Housing finance flattens

The May Housing Finance figures revealed a headline result of $32.3 billion.

Investor lending was up by 3.9 per cent in the month to $11.75 billion, but total housing finance has been fairly flat for 15 months now.


The slowdown in investor lending since the mid-2015 peak has essentially been offset in home lending.


The net effect at the macro level therefore is that the growth in housing finance has been capped.


Note that these figures relate to May.

This week lenders announced a range of cuts to home lending rates, with National Australian Bank now offering fixed rate mortgages from as low as 3.75 per cent.

State versus state

The number of owner-occupier commitments has been falling in Western Australia and the Northern Territory, but rising in South Australia and notably Canberra since the end of the public sector hiring freeze.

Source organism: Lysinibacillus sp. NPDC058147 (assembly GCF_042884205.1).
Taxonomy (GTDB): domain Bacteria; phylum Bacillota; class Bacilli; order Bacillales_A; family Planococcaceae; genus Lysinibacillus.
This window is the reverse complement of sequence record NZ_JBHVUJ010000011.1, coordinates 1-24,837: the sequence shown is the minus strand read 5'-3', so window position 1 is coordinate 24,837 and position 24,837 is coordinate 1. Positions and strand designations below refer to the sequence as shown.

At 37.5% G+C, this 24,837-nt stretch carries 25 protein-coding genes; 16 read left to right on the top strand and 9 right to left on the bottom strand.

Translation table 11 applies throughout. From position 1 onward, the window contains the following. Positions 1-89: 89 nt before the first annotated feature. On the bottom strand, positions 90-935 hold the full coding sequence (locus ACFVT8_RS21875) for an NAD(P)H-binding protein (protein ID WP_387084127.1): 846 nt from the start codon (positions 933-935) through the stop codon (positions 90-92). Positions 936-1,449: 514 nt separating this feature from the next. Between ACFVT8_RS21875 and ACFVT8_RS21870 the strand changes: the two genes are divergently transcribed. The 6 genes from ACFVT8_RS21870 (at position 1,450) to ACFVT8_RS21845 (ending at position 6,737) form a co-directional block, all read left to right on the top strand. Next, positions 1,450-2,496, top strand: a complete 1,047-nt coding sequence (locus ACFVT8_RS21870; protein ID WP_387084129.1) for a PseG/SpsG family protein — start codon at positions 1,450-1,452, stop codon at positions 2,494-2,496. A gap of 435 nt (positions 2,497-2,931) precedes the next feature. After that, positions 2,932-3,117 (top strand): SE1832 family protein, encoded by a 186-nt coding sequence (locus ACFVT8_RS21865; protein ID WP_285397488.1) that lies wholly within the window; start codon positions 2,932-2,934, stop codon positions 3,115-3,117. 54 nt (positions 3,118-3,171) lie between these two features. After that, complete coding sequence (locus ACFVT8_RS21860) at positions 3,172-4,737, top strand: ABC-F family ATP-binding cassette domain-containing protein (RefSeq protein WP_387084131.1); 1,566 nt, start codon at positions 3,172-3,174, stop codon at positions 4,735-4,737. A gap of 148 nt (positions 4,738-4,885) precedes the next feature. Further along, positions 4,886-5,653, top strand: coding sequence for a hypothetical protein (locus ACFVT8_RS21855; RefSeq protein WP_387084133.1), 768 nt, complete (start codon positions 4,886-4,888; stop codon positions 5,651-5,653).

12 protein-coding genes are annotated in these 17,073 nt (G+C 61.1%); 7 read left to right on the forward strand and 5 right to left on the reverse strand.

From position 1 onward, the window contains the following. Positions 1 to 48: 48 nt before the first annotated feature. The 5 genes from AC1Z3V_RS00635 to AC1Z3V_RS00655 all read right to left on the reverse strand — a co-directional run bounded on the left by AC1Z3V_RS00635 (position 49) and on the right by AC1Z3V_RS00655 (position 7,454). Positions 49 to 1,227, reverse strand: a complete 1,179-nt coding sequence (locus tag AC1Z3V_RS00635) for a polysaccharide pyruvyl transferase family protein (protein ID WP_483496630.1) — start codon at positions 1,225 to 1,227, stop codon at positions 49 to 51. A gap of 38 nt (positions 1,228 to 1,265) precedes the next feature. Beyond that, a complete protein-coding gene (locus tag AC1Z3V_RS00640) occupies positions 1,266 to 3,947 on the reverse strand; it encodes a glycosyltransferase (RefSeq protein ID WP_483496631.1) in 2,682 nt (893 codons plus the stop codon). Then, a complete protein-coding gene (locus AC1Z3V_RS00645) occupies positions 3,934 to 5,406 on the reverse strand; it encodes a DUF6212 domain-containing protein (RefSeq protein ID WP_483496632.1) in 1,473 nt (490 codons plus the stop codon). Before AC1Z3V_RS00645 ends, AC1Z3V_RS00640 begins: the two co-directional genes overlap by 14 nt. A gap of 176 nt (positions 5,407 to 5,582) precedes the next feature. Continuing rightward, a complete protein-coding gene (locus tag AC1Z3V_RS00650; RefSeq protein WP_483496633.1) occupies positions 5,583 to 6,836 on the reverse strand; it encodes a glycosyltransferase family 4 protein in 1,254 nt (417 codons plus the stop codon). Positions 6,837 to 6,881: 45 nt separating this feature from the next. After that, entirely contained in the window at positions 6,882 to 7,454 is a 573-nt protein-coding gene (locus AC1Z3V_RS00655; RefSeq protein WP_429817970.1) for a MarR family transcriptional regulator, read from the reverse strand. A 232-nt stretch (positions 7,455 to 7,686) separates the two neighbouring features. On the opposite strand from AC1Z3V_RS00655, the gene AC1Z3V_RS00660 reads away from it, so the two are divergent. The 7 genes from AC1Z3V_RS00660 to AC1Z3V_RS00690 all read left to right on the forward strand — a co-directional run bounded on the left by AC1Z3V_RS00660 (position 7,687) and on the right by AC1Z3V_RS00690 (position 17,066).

The value of commitments has also been trending up in South Australia and the ACT, while APRA’s limits have successfully curbed the parabolic rise in lending in New South Wales.


First homebuyers

The average loan size in May was $357,300, up by $10,000 from one year previously but below the November 2015 peak.

The average loan size to first homebuyers has been trimmed back over the past year, making it harder for first time buyers to enter the market.


The first homebuyer average loan size has declined across every state and territory.


The wrap

The May housing finance figures revealed not much of great excitement.

The construction cycle looks close to its peak, with new home finance now declining, and APRA’s limits have made it tougher for those without equity or serviceability to source loans, flattening the lending market.

It’s as yet unclear what lower lending rates can or will do to the market in the second half of 2016.

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Pete Wargent


Pete Wargent is a Chartered Accountant, Chartered Secretary and has a Financial Planning Diploma. He’s achieved financial freedom at the age of 33 - as detailed in his book ‘Get a Financial Grip – A Simple Plan for Financial Freedom’. Pete now manages his investment portfolio, travels and works as a consultant in the finance industry from time to time. Visit his blog

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